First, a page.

No date was announced for the meeting, but an EU summit begins on Thursday – and an agenda of outstanding differences must be drawn up first – suggesting Wednesday is the most likely day.
Earlier, Michel Barnier, the EU’s chief negotiator – who was described as “very downbeat, very gloomy” by the Irish government – told MEPs the negotiations would not carry on beyond Wednesday.
As hopes of a deal were fading fast, Mr Johnson and Ms von der Leyen emerged from a 90-minute phone conversation to announce they would meet, raising fresh expectations of a last-gasp rescue.
“We agreed that the conditions for finalising an agreement are not there due to the remaining significant differences on three critical issues: level playing field, governance and fisheries,” their statement said.
“We asked our chief negotiators and their teams to prepare an overview of the remaining differences to be discussed in a physical meeting in Brussels in the coming days.”
Offering one significant olive branch, the prime minister did back down by agreeing to drop the clauses in the Internal Market Bill that would break international law, if a deal could be struck.
Despite this offer, all but 15 Conservative MPs voted just hours later in the Commons to reinsert the offending clauses, following their removal by outraged and concerned peers.
With just 24 days to go to the UK crashing out of the single market and customs union, both sides agree they remain far apart on the crunch disputes of access to UK fishing
The UK admitted the so-called “level playing field” issues – to stop any weakening of labour or environmental standards, or subsidy limits – were the biggest obstacle to an agreement.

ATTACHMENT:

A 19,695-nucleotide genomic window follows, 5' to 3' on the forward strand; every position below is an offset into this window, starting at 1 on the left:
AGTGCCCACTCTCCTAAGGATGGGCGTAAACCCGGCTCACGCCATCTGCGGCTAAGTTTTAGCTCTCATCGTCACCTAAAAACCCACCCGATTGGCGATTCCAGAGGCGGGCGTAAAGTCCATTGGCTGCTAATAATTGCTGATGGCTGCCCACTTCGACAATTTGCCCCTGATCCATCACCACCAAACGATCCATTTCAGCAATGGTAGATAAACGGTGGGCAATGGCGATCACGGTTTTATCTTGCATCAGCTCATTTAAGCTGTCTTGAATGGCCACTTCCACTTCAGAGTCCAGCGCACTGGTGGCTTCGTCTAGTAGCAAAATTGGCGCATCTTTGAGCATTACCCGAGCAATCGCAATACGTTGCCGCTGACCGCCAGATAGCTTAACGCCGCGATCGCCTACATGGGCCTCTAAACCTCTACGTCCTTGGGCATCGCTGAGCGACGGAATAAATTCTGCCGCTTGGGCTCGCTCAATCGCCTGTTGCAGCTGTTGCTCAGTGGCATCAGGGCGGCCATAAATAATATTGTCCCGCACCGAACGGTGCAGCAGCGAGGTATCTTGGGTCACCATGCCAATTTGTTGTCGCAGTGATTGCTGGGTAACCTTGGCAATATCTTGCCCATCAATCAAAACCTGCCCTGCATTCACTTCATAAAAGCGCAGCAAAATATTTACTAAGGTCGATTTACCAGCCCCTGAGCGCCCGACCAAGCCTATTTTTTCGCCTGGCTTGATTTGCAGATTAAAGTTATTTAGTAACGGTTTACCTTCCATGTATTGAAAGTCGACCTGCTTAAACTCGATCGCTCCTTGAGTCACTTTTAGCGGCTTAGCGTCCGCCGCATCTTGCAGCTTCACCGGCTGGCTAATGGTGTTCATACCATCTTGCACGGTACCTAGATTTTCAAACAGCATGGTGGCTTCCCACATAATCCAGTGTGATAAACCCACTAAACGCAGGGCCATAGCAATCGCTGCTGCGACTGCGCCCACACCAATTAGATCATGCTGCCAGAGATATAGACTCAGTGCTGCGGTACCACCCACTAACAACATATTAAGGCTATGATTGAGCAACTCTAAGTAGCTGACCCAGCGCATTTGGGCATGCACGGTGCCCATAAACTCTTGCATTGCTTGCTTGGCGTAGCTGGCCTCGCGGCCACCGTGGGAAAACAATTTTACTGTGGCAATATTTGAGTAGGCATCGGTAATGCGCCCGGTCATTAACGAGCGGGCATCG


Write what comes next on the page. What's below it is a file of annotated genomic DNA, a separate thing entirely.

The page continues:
And, late on Monday, the UK appeared to have made a deal on fishing even more remote, by reportedly proposing to strip them out of the talks altogether.
It leaves the UK staring at the abyss of a crash-out Brexit, on 31 December, that is forecast to strip £40bn off GDP – 2 per cent of the total – next year alone.
But, answering an urgent question in the Commons, Cabinet Office minister Penny Mordaunt faced repeated demands from Tory MPs to rule out any compromises by the UK side.
Laying bare the pressure on the prime minister not to give way, Iain Duncan Smith, the former Conservative leader, said what mattered most was “continued control of our laws, territorial waters and our trade”.
Ms Mordaunt acknowledged: “Familiar differences remain on the so-called level playing field, fisheries and governance”, adding: “Of these, the level playing field issue is currently the most difficult.”
And, on reclaiming fishing rights in UK waters, she told one worried Tory: “He has my assurance that the prime minister will not compromise.”
Crucially, Mr Barnier set the new deadline of Wednesday for the negotiations, as he told diplomats they were “not far from the very endgame”.
Simon Coveney, Ireland’s foreign minister, said: “The news is very downbeat. I would say he is very gloomy, and obviously very cautious about the ability to make progress today.”
In other developments:
– Northern Ireland businesses warned a no deal would place it under “unbearable and unnecessary strain at a time of crisis” – urging Mr Johnson to “redouble your efforts”.
– No 10 admitted that leaving the EU on “Australia terms” will mean no deal and trading on World Trade Organisation terms, with its tariffs and quotas.
– European trade unions warned Mr Barnier of their fears that any compromises would allow the UK to undercut workers’ rights in the bloc.
Downplaying expectations ahead of Mr Johnson’s trip, one government source stressed: “Talks are in the same position now as they were on Friday. We have made no tangible progress.
“It’s clear this must now continue politically. Whilst we do not consider this process to be closed, things are looking very tricky and there’s every chance we are not going to get there.”
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